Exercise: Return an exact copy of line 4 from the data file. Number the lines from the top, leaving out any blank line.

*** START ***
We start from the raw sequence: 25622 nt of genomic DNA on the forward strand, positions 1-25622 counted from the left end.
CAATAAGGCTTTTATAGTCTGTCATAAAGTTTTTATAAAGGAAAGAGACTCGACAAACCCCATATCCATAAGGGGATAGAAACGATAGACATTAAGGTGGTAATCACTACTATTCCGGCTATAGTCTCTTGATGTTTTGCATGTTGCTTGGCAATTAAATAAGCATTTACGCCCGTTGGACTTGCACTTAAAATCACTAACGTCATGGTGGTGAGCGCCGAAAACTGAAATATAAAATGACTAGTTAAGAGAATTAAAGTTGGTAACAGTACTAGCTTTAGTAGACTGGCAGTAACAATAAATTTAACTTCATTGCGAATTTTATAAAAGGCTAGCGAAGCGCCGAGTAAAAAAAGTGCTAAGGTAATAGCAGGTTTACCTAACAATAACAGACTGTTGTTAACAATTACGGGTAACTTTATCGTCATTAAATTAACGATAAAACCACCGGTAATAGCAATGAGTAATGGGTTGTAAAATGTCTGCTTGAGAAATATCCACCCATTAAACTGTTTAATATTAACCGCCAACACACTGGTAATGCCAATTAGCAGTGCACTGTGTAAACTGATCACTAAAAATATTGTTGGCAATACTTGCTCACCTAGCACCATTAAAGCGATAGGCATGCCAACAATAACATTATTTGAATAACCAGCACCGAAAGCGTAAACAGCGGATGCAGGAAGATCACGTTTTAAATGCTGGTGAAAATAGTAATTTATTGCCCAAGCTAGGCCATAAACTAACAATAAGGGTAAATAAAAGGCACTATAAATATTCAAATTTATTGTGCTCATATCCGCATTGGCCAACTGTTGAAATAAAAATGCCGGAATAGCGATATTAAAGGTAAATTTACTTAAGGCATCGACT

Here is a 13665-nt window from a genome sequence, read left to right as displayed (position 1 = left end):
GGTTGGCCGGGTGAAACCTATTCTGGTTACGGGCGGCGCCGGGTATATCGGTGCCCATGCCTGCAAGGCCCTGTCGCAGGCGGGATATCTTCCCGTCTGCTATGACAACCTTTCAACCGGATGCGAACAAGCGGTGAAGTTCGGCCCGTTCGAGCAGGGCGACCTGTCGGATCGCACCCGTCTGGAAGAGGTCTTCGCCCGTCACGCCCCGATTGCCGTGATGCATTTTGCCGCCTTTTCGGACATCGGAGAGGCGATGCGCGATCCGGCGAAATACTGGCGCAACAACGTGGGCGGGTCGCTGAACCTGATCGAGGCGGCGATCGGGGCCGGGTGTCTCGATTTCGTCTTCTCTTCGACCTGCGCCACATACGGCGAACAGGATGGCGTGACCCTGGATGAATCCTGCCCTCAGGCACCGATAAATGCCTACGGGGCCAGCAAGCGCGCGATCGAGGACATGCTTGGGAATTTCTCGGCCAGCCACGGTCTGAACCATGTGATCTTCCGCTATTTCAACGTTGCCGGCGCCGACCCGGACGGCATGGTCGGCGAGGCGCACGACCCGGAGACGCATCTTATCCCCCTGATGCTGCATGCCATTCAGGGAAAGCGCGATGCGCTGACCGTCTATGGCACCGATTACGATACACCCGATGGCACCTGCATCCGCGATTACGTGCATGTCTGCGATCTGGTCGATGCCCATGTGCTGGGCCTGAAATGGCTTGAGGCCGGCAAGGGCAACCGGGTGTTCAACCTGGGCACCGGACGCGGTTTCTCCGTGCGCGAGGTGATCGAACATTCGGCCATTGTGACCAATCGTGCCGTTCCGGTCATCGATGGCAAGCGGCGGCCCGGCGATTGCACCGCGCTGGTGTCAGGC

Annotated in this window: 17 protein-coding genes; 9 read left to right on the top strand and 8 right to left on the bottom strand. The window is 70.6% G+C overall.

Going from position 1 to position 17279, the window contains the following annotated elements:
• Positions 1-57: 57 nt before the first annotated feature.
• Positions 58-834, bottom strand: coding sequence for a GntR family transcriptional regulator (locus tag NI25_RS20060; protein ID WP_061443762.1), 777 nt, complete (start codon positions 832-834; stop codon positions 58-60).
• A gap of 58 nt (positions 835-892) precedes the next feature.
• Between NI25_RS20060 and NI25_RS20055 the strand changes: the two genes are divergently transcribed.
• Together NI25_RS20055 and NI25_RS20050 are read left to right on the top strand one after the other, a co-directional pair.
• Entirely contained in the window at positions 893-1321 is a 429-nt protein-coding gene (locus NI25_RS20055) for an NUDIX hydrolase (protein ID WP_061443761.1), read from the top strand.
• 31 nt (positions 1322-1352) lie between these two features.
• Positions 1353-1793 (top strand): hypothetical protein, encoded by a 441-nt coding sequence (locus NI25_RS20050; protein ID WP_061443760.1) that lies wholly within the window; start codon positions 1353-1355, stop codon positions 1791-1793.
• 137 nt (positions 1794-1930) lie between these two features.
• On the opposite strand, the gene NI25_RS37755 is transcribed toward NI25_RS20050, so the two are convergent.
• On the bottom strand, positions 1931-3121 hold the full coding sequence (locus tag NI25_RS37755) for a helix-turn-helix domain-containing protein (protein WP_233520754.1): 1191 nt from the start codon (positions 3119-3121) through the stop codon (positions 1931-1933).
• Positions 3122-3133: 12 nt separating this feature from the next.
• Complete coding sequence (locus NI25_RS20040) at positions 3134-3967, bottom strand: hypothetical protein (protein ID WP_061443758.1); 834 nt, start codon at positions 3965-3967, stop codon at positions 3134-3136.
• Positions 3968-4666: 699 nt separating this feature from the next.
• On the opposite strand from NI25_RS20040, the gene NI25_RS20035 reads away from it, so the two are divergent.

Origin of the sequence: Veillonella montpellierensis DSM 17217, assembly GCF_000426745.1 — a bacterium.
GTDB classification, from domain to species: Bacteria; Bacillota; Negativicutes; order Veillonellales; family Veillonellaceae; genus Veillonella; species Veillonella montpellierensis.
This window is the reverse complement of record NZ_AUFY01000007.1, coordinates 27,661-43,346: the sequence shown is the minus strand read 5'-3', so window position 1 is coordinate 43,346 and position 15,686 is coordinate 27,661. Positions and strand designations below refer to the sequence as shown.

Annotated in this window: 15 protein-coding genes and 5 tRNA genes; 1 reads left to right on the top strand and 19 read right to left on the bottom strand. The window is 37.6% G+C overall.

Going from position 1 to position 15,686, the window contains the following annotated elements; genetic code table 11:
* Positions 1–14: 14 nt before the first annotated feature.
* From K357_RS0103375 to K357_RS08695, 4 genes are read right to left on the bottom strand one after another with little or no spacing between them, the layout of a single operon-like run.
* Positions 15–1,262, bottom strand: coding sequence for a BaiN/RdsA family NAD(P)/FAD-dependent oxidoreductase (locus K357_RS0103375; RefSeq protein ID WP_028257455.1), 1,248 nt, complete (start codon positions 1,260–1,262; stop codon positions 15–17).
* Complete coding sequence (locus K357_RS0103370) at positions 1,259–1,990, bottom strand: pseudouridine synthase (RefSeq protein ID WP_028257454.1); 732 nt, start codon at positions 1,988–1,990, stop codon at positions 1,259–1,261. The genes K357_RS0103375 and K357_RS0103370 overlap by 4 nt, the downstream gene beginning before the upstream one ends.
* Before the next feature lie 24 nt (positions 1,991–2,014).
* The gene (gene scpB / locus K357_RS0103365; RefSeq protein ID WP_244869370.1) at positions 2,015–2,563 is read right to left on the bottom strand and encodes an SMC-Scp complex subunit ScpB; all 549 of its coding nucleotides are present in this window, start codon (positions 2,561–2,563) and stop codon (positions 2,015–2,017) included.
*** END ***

GGTTGGCCGGGTGAAACCTATTCTGGTTACGGGCGGCGCCGGGTATATCGGTGCCCATGCCTGCAAGGCCCTGTCGCAGGCGGGATATCTTCCCGTCTGCTATGACAACCTTTCAACCGGATGCGAACAAGCGGTGAAGTTCGGCCCGTTCGAGCAGGGCGACCTGTCGGATCGCACCCGTCTGGAAGAGGTCTTCGCCCGTCACGCCCCGATTGCCGTGATGCATTTTGCCGCCTTTTCGGACATCGGAGAGGCGATGCGCGATCCGGCGAAATACTGGCGCAACAACGTGGGCGGGTCGCTGAACCTGATCGAGGCGGCGATCGGGGCCGGGTGTCTCGATTTCGTCTTCTCTTCGACCTGCGCCACATACGGCGAACAGGATGGCGTGACCCTGGATGAATCCTGCCCTCAGGCACCGATAAATGCCTACGGGGCCAGCAAGCGCGCGATCGAGGACATGCTTGGGAATTTCTCGGCCAGCCACGGTCTGAACCATGTGATCTTCCGCTATTTCAACGTTGCCGGCGCCGACCCGGACGGCATGGTCGGCGAGGCGCACGACCCGGAGACGCATCTTATCCCCCTGATGCTGCATGCCATTCAGGGAAAGCGCGATGCGCTGACCGTCTATGGCACCGATTACGATACACCCGATGGCACCTGCATCCGCGATTACGTGCATGTCTGCGATCTGGTCGATGCCCATGTGCTGGGCCTGAAATGGCTTGAGGCCGGCAAGGGCAACCGGGTGTTCAACCTGGGCACCGGACGCGGTTTCTCCGTGCGCGAGGTGATCGAACATTCGGCCATTGTGACCAATCGTGCCGTTCCGGTCATCGATGGCAAGCGGCGGCCCGGCGATTGCACCGCGCTGGTGTCAGGC